Saturation and color can serve as queues as well. Just as differences in brightness, differences in color intensity often serve as queues for viewers looking at an image. Whatever stands out will thus contribute to defining the subject in the eye of the viewer. Warm colors such as yellow and red tend to draw the eye too. Generally speaking, warm colors appear to pop out while cool colors such as blue and green often seem to recede in importance. A saturated, warm color serves as an exceptionally strong cue to attract attention.
Recognizable people and animals to attract the viewer's eye too, especially when their eyes are visible. Perhaps because we instinctively want to know if those eyes belong to friend or foe, a viewer will be drawn to those eye. If it seems that those eyes are looking at something, whether it be on the other side of the frame or an implied something lying outside our field of view, we will naturally be curious. We want to know what it is they are looking at. It naturally becomes important to us.
An object that breaks the frame will seem important too, even if unduly so. Even a small rock or other object of sufficient contrast that likes partially in the frame and partially out of it will cause the eyes to stop for a moment as they scan the frame. That object prevents the eyes from naturally scanning the frame. Attention will be drawn to this point time and again, even when the viewer has determined that there's nothing there that really deserves that focus. It may an insignificant object, but it comes to have undo visual weight simply by virtue of its location, cutting through the edge of the frame. If there are any such potential distractions, the camera frame should be oriented so as to crop them out completely, or to ensure they lie completely inside the frame.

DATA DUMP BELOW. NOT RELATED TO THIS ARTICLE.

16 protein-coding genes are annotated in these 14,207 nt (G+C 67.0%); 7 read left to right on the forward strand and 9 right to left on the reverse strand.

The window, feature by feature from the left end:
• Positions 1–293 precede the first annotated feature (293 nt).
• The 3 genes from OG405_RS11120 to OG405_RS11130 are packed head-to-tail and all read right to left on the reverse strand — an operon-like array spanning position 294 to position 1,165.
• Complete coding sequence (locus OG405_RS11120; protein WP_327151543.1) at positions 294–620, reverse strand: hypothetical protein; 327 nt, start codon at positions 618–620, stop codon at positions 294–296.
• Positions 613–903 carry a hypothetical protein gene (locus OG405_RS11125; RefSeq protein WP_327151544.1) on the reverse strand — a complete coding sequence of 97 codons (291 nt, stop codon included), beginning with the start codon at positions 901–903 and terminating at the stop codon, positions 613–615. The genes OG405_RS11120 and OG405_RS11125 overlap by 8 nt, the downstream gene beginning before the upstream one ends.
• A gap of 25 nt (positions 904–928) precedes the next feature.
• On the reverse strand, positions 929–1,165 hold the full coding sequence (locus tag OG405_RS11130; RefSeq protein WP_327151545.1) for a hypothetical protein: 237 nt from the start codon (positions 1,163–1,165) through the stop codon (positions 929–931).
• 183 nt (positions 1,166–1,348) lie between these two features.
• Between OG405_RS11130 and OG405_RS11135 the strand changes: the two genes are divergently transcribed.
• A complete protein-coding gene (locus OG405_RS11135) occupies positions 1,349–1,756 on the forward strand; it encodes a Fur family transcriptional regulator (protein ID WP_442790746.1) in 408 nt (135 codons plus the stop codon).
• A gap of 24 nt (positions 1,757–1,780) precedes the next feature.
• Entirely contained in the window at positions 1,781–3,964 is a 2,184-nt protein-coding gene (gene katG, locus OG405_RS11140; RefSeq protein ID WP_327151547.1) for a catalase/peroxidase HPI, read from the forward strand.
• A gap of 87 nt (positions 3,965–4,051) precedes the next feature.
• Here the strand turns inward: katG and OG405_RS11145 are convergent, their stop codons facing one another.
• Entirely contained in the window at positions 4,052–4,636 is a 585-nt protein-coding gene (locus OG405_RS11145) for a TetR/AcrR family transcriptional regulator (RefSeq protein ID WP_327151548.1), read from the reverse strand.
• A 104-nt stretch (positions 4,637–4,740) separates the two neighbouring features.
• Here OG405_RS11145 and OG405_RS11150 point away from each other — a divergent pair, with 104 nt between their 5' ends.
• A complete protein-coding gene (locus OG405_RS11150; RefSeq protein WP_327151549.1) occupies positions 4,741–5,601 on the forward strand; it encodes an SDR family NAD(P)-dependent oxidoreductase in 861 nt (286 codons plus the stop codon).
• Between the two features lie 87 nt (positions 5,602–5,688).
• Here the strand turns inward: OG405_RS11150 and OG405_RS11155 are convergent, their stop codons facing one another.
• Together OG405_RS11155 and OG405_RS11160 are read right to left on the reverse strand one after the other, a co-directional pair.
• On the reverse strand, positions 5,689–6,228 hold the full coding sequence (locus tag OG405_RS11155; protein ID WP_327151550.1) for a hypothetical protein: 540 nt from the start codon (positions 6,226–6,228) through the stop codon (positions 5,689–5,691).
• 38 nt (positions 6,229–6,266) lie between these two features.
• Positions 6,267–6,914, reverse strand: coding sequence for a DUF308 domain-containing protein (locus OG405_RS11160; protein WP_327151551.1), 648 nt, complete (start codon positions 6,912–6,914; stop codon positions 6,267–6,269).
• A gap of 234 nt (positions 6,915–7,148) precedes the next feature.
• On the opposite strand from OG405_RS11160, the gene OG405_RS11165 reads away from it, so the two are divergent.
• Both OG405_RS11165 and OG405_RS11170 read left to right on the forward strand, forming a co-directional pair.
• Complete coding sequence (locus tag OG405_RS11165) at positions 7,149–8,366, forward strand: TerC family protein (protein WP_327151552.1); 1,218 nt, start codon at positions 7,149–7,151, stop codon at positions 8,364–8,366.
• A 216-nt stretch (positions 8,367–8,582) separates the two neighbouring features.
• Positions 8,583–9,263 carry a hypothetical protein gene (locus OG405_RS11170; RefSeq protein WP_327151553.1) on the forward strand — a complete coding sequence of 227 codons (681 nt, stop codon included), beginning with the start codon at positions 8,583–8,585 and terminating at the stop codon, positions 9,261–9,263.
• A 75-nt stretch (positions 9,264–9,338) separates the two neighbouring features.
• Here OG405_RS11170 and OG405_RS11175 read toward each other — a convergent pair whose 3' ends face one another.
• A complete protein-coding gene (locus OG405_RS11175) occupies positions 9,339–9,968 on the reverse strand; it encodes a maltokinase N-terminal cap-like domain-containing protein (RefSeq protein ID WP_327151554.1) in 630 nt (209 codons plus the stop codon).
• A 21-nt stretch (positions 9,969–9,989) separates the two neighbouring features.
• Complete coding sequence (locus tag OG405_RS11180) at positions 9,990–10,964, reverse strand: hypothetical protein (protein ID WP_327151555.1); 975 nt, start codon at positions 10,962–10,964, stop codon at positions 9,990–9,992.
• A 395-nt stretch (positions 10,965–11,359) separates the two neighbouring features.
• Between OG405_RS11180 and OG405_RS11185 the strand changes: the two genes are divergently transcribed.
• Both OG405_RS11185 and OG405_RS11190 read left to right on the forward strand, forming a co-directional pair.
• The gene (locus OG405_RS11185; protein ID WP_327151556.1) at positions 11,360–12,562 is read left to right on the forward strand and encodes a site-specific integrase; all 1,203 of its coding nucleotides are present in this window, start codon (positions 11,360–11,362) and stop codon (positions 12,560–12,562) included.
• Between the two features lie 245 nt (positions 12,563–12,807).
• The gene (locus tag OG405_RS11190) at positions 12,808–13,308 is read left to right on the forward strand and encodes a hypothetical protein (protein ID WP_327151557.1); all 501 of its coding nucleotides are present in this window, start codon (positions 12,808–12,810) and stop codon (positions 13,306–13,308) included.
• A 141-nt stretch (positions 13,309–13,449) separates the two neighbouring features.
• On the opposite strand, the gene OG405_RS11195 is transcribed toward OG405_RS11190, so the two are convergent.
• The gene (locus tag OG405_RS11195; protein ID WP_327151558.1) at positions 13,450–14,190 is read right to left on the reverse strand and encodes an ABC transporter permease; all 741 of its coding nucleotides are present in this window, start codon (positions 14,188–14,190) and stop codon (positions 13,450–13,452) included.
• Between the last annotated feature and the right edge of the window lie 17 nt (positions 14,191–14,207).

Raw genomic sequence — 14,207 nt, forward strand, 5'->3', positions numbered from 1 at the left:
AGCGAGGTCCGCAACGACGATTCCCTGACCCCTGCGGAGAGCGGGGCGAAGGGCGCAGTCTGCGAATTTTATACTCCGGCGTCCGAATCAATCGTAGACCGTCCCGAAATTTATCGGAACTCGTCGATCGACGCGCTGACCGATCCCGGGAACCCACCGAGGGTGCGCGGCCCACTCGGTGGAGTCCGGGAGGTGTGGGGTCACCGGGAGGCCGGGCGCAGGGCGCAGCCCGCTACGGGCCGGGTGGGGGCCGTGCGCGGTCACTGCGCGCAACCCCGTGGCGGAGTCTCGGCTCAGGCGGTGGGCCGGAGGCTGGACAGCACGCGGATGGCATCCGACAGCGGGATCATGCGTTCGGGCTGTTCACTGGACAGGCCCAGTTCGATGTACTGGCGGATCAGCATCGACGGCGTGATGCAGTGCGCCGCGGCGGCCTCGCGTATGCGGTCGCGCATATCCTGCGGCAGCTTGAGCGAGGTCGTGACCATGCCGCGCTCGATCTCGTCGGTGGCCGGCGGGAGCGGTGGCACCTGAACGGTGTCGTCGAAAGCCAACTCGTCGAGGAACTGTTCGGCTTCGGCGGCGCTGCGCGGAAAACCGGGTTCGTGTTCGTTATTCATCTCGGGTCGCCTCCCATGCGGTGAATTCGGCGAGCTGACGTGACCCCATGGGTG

This can't be considered a comprehensive list of course, but it can hopefully serve as a quick checklist to make sure the viewer's eye is attracted to what you want them to look at. Remember that whatever it was that attracted your eye and caused you to shoot an image may not be what the viewer's eye is naturally drawn to when they look at that image. It's up to you to take steps to have these factors reinforce your intended subject, not compete with it.